Tuesday, June 26, 2012

One nation, under surveillance

I'm reading the book "STASILAND" by Anna Funder. It's a fascinating look at EAST GERMANY under the constant surveillance of its notorious secret-police force, the STASI.
Funder describes a nation under constant, Orwellian scrutiny that seems copied from the pages of the dystopian novel "1984."
"The Stasi had 97,000 employees -- more than enough to oversee a country of 17 million people," Funder writes. "But is also had over 173,000 informers among the population. In Hitler's Third Reich it is estimated that there was one Gestapo agent for every 2,000 citizens, and in Stalin's USSR there was one KGB agent for every 5,830 people. In the GDR (German Democratic Republic, a.k.a. East Germany), there was one Stasi officer or informant for every 63 people. If part-time informers are included, some estimates have the ratio as high as one informer for every 6.5 citizens."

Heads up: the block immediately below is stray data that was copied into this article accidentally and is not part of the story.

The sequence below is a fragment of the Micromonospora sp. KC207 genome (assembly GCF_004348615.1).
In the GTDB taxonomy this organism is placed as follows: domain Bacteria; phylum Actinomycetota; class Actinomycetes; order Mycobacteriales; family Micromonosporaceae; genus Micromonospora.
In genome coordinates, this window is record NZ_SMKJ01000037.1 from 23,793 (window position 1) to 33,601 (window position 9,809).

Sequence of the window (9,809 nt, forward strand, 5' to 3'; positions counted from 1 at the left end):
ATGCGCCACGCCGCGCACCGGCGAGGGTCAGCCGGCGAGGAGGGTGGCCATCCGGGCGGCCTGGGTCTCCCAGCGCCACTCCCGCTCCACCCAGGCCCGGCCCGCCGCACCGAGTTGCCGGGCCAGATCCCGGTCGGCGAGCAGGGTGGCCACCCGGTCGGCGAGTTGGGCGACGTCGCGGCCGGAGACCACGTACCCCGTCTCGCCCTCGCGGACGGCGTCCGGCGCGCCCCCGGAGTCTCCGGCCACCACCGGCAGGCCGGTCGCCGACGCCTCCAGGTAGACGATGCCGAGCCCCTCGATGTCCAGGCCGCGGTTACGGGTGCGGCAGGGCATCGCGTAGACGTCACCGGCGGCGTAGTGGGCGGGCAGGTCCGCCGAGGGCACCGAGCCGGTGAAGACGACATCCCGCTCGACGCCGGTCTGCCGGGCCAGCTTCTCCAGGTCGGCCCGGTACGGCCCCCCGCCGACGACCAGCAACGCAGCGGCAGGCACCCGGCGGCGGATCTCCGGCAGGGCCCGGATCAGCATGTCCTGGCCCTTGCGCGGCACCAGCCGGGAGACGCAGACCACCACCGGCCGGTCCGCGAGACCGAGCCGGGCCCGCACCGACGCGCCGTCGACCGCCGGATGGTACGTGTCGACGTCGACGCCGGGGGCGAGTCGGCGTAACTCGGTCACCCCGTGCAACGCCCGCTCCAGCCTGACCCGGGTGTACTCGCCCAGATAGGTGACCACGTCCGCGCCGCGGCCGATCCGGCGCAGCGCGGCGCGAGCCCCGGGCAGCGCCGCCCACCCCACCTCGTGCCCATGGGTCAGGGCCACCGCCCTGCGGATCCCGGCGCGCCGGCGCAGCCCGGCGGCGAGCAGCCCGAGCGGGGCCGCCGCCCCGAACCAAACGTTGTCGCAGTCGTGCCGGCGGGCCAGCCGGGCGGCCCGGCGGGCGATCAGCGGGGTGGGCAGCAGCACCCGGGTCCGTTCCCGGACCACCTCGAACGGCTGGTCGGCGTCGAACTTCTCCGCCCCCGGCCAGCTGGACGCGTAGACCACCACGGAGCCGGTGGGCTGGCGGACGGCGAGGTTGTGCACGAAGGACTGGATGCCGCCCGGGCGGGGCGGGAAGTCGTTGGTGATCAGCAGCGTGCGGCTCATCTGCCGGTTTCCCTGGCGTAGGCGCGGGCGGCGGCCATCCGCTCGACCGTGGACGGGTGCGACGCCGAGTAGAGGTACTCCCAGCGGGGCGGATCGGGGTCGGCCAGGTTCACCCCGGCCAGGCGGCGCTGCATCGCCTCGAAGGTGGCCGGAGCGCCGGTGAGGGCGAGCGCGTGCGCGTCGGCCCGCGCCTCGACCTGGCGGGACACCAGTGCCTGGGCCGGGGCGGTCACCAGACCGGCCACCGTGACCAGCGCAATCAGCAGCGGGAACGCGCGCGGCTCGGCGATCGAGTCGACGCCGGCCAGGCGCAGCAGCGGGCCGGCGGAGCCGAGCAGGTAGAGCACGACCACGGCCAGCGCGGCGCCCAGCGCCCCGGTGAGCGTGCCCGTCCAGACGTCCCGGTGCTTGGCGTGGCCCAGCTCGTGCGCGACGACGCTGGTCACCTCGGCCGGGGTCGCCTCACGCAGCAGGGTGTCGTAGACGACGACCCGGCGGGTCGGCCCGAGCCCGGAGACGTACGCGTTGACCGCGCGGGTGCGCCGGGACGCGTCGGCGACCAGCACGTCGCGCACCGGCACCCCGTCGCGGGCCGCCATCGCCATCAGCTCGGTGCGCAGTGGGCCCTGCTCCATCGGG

It's hard to fathom having your every movement chronicled and every statement recorded.
Even now, citizens of the former East Germany are pouring through mountains of Stasi files, learning what aspects of their lives were scrutinized.


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